The Winter by Dafdd ap Gwilym


The Winter
by Dafdd ap Gwilym 

Across North Wales
The snowflakes wander,
A swarm of white bees.
Over the woods
A cold veil lies.
A load of chalk
Bows down the trees.

No undergrowth
Without its wool,
No field unsheeted;
No path is left
Through any field;
On every stump
White flour is milled.

Will someone tell me
What angels lift
Planks in the flour-loft
Floor of heaven
Shaking down dust?
An angel’s cloak
Is cold quicksilver.

And here below
The big drifts blow,
Blow and billow
Across the heather
Like swollen bellies.
The frozen foam
Falls in fleeces.

Out of my house
I will not stir
For any girl
To have my coat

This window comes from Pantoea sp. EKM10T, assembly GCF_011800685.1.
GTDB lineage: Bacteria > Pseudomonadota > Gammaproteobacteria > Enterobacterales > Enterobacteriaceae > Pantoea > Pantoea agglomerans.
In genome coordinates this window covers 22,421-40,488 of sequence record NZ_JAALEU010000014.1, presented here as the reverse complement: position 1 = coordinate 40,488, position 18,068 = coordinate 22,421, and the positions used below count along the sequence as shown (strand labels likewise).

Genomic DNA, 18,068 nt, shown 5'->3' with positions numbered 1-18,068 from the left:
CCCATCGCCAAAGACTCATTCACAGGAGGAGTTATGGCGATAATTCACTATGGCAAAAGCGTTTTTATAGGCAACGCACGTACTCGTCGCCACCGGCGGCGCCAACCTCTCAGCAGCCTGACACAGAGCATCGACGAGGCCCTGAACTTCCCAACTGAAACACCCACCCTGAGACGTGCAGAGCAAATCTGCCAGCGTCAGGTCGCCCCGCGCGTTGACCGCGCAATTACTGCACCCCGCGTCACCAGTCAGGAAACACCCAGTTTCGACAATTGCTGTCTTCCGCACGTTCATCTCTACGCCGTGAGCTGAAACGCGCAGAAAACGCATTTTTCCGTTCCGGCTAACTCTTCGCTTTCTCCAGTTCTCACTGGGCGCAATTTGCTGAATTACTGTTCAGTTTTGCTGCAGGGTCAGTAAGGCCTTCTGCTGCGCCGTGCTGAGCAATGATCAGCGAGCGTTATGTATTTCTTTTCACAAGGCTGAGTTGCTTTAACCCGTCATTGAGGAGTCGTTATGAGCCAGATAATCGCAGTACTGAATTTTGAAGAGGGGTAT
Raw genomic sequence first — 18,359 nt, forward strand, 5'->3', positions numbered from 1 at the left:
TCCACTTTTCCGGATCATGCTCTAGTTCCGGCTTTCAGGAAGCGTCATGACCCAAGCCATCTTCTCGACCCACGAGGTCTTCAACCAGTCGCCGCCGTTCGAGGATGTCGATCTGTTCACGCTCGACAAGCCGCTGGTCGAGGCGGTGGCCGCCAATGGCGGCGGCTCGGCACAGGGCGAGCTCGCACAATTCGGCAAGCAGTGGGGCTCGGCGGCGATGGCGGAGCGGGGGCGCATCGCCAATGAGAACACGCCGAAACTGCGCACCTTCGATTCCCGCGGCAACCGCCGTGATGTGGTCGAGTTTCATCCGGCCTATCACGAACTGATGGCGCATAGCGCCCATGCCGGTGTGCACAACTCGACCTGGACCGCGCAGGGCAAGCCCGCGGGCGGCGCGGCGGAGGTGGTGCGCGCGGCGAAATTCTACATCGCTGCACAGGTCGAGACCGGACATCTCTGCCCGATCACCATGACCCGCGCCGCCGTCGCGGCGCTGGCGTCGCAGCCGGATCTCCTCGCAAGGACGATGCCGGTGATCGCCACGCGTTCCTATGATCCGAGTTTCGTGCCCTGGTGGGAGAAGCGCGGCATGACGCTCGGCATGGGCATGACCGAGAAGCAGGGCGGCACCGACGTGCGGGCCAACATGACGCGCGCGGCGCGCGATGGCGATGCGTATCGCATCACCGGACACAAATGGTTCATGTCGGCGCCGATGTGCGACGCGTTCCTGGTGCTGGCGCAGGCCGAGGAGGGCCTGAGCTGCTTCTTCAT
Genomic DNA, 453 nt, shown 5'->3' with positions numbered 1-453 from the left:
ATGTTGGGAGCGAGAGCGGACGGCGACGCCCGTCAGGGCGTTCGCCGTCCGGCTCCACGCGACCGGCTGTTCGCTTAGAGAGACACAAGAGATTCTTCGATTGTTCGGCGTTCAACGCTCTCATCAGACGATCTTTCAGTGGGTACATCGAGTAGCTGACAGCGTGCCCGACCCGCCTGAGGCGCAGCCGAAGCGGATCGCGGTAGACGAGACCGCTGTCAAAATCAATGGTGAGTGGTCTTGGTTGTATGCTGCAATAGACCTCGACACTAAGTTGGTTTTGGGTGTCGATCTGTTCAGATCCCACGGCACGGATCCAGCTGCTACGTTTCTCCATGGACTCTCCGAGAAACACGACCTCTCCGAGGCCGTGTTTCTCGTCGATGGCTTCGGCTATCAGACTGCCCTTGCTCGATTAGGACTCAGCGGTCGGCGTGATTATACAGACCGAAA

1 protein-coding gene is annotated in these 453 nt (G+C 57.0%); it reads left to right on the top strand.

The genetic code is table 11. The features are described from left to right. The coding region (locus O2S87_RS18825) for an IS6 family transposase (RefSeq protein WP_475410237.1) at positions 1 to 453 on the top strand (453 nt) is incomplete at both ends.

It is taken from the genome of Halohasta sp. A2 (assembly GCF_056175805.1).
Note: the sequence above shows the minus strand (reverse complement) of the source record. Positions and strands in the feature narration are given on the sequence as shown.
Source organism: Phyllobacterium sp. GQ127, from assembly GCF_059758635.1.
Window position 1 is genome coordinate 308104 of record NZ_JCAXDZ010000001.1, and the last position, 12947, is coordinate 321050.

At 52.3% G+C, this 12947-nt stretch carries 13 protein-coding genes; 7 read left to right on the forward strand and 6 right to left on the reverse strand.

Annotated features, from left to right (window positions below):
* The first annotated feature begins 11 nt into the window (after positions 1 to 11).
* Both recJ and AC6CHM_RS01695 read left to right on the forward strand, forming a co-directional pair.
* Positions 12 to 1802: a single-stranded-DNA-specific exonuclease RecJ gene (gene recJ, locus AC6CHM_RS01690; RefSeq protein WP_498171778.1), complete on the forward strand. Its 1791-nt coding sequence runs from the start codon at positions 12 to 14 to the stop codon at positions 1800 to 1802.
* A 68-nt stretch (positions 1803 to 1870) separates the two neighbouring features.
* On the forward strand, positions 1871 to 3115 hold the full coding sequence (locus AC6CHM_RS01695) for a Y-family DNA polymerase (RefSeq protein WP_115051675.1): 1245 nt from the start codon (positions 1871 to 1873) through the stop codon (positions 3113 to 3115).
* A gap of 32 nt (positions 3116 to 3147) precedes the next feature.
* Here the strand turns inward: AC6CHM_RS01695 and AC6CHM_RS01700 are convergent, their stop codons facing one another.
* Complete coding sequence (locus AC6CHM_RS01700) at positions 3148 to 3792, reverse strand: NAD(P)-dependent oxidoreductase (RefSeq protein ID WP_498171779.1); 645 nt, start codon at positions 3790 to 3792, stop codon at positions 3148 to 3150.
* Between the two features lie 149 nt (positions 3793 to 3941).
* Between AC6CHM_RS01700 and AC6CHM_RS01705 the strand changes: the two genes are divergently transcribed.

Look like a miller’s
Or stuck with feathers
Of eider down.

What a great fall
Lies on my country!
A wide wall, stretching
One sea to the other,
Greater and graver
Than the sea’s graveyard.
When will rain come?

PHOTO: Wales in winter. Photo by Pixabay. 

ABOUT THE AUTHOR: Dafydd ap Gwilym (c. 1315/1320 – c. 1350/1370) is regarded as one of the leading Welsh poets and among the great poets of Europe in the Middle Ages.  It is believed that about 170 of his poems have survived, though many others have been attributed to him over the centuries. He was an innovative poet whose greatest innovation was to make himself the main focus of his poetry. Most of the traditional Welsh court poets kept their personalities far from their poetry, the primary purpose of which was to sing the praises of their patrons. Dafydd’s work, in contrast, is full of his own feelings and experiences, and he is a key figure in this transition from a primarily social poetic tradition into one in which the poet’s own vision and art is given precedence.

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